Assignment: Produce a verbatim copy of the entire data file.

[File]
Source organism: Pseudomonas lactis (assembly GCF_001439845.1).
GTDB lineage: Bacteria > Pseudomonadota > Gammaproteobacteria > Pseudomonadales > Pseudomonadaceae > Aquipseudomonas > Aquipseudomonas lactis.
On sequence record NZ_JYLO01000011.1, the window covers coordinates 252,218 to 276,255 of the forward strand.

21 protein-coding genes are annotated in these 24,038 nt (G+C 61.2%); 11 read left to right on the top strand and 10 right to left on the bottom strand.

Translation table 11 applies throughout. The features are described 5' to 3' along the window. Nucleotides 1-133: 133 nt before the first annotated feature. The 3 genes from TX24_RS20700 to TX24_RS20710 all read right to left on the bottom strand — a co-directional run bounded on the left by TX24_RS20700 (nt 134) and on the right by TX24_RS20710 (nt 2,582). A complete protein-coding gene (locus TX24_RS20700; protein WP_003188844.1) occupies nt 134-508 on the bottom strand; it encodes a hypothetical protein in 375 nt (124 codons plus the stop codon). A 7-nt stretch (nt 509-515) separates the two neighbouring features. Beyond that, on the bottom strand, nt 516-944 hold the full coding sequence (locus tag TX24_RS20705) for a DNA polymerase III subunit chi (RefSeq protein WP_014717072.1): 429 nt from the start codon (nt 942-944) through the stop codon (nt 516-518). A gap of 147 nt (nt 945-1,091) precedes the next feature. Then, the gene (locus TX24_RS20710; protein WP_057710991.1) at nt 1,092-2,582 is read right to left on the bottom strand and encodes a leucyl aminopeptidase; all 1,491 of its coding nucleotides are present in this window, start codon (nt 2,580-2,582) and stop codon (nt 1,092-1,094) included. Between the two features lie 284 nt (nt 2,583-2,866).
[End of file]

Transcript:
Source organism: Pseudomonas lactis (assembly GCF_001439845.1).
GTDB lineage: Bacteria > Pseudomonadota > Gammaproteobacteria > Pseudomonadales > Pseudomonadaceae > Aquipseudomonas > Aquipseudomonas lactis.
On sequence record NZ_JYLO01000011.1, the window covers coordinates 252,218 to 276,255 of the forward strand.

21 protein-coding genes are annotated in these 24,038 nt (G+C 61.2%); 11 read left to right on the top strand and 10 right to left on the bottom strand.

Translation table 11 applies throughout. The features are described 5' to 3' along the window. Nucleotides 1-133: 133 nt before the first annotated feature. The 3 genes from TX24_RS20700 to TX24_RS20710 all read right to left on the bottom strand — a co-directional run bounded on the left by TX24_RS20700 (nt 134) and on the right by TX24_RS20710 (nt 2,582). A complete protein-coding gene (locus TX24_RS20700; protein WP_003188844.1) occupies nt 134-508 on the bottom strand; it encodes a hypothetical protein in 375 nt (124 codons plus the stop codon). A 7-nt stretch (nt 509-515) separates the two neighbouring features. Beyond that, on the bottom strand, nt 516-944 hold the full coding sequence (locus tag TX24_RS20705) for a DNA polymerase III subunit chi (RefSeq protein WP_014717072.1): 429 nt from the start codon (nt 942-944) through the stop codon (nt 516-518). A gap of 147 nt (nt 945-1,091) precedes the next feature. Then, the gene (locus TX24_RS20710; protein WP_057710991.1) at nt 1,092-2,582 is read right to left on the bottom strand and encodes a leucyl aminopeptidase; all 1,491 of its coding nucleotides are present in this window, start codon (nt 2,580-2,582) and stop codon (nt 1,092-1,094) included. Between the two features lie 284 nt (nt 2,583-2,866).